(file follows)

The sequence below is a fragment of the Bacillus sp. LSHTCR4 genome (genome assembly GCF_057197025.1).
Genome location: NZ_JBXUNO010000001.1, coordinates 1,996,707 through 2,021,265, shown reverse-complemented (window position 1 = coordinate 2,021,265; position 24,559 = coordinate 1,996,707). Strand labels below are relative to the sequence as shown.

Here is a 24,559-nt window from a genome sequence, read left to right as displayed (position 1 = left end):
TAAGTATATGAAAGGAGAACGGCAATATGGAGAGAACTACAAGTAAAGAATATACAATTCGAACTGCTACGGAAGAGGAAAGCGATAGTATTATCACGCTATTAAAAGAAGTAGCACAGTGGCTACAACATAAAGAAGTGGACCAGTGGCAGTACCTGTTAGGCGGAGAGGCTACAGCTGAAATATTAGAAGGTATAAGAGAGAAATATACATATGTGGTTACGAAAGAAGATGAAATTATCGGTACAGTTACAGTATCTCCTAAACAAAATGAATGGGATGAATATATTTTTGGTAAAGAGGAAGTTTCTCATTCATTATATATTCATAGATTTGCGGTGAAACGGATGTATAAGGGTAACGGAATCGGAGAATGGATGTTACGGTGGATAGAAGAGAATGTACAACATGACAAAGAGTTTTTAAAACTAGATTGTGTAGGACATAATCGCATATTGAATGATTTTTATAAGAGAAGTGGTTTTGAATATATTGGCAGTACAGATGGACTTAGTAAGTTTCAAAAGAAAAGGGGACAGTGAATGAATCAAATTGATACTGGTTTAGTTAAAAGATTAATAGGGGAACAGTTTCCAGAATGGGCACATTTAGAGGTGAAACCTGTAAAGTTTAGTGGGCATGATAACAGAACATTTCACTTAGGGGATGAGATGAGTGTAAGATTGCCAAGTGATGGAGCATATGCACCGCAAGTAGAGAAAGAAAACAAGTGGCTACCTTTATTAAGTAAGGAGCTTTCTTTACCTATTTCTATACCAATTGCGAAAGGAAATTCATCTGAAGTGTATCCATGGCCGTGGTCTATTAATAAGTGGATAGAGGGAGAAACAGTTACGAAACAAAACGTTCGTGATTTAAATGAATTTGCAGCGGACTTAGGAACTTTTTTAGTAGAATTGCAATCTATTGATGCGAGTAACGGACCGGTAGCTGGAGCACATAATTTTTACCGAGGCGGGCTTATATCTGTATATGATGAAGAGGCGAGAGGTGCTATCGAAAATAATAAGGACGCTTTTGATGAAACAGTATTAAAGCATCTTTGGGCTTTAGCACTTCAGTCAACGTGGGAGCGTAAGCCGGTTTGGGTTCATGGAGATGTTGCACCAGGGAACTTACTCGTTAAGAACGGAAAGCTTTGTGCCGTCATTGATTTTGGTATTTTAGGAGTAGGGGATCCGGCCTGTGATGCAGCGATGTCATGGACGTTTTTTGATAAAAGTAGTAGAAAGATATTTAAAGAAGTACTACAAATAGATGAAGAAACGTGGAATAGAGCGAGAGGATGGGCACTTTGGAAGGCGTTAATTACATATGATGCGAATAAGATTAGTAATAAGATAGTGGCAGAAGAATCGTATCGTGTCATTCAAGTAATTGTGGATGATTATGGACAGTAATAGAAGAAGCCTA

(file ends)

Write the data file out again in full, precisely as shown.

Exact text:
The sequence below is a fragment of the Bacillus sp. LSHTCR4 genome (genome assembly GCF_057197025.1).
Genome location: NZ_JBXUNO010000001.1, coordinates 1,996,707 through 2,021,265, shown reverse-complemented (window position 1 = coordinate 2,021,265; position 24,559 = coordinate 1,996,707). Strand labels below are relative to the sequence as shown.

Here is a 24,559-nt window from a genome sequence, read left to right as displayed (position 1 = left end):
TAAGTATATGAAAGGAGAACGGCAATATGGAGAGAACTACAAGTAAAGAATATACAATTCGAACTGCTACGGAAGAGGAAAGCGATAGTATTATCACGCTATTAAAAGAAGTAGCACAGTGGCTACAACATAAAGAAGTGGACCAGTGGCAGTACCTGTTAGGCGGAGAGGCTACAGCTGAAATATTAGAAGGTATAAGAGAGAAATATACATATGTGGTTACGAAAGAAGATGAAATTATCGGTACAGTTACAGTATCTCCTAAACAAAATGAATGGGATGAATATATTTTTGGTAAAGAGGAAGTTTCTCATTCATTATATATTCATAGATTTGCGGTGAAACGGATGTATAAGGGTAACGGAATCGGAGAATGGATGTTACGGTGGATAGAAGAGAATGTACAACATGACAAAGAGTTTTTAAAACTAGATTGTGTAGGACATAATCGCATATTGAATGATTTTTATAAGAGAAGTGGTTTTGAATATATTGGCAGTACAGATGGACTTAGTAAGTTTCAAAAGAAAAGGGGACAGTGAATGAATCAAATTGATACTGGTTTAGTTAAAAGATTAATAGGGGAACAGTTTCCAGAATGGGCACATTTAGAGGTGAAACCTGTAAAGTTTAGTGGGCATGATAACAGAACATTTCACTTAGGGGATGAGATGAGTGTAAGATTGCCAAGTGATGGAGCATATGCACCGCAAGTAGAGAAAGAAAACAAGTGGCTACCTTTATTAAGTAAGGAGCTTTCTTTACCTATTTCTATACCAATTGCGAAAGGAAATTCATCTGAAGTGTATCCATGGCCGTGGTCTATTAATAAGTGGATAGAGGGAGAAACAGTTACGAAACAAAACGTTCGTGATTTAAATGAATTTGCAGCGGACTTAGGAACTTTTTTAGTAGAATTGCAATCTATTGATGCGAGTAACGGACCGGTAGCTGGAGCACATAATTTTTACCGAGGCGGGCTTATATCTGTATATGATGAAGAGGCGAGAGGTGCTATCGAAAATAATAAGGACGCTTTTGATGAAACAGTATTAAAGCATCTTTGGGCTTTAGCACTTCAGTCAACGTGGGAGCGTAAGCCGGTTTGGGTTCATGGAGATGTTGCACCAGGGAACTTACTCGTTAAGAACGGAAAGCTTTGTGCCGTCATTGATTTTGGTATTTTAGGAGTAGGGGATCCGGCCTGTGATGCAGCGATGTCATGGACGTTTTTTGATAAAAGTAGTAGAAAGATATTTAAAGAAGTACTACAAATAGATGAAGAAACGTGGAATAGAGCGAGAGGATGGGCACTTTGGAAGGCGTTAATTACATATGATGCGAATAAGATTAGTAATAAGATAGTGGCAGAAGAATCGTATCGTGTCATTCAAGTAATTGTGGATGATTATGGACAGTAATAGAAGAAGCCTA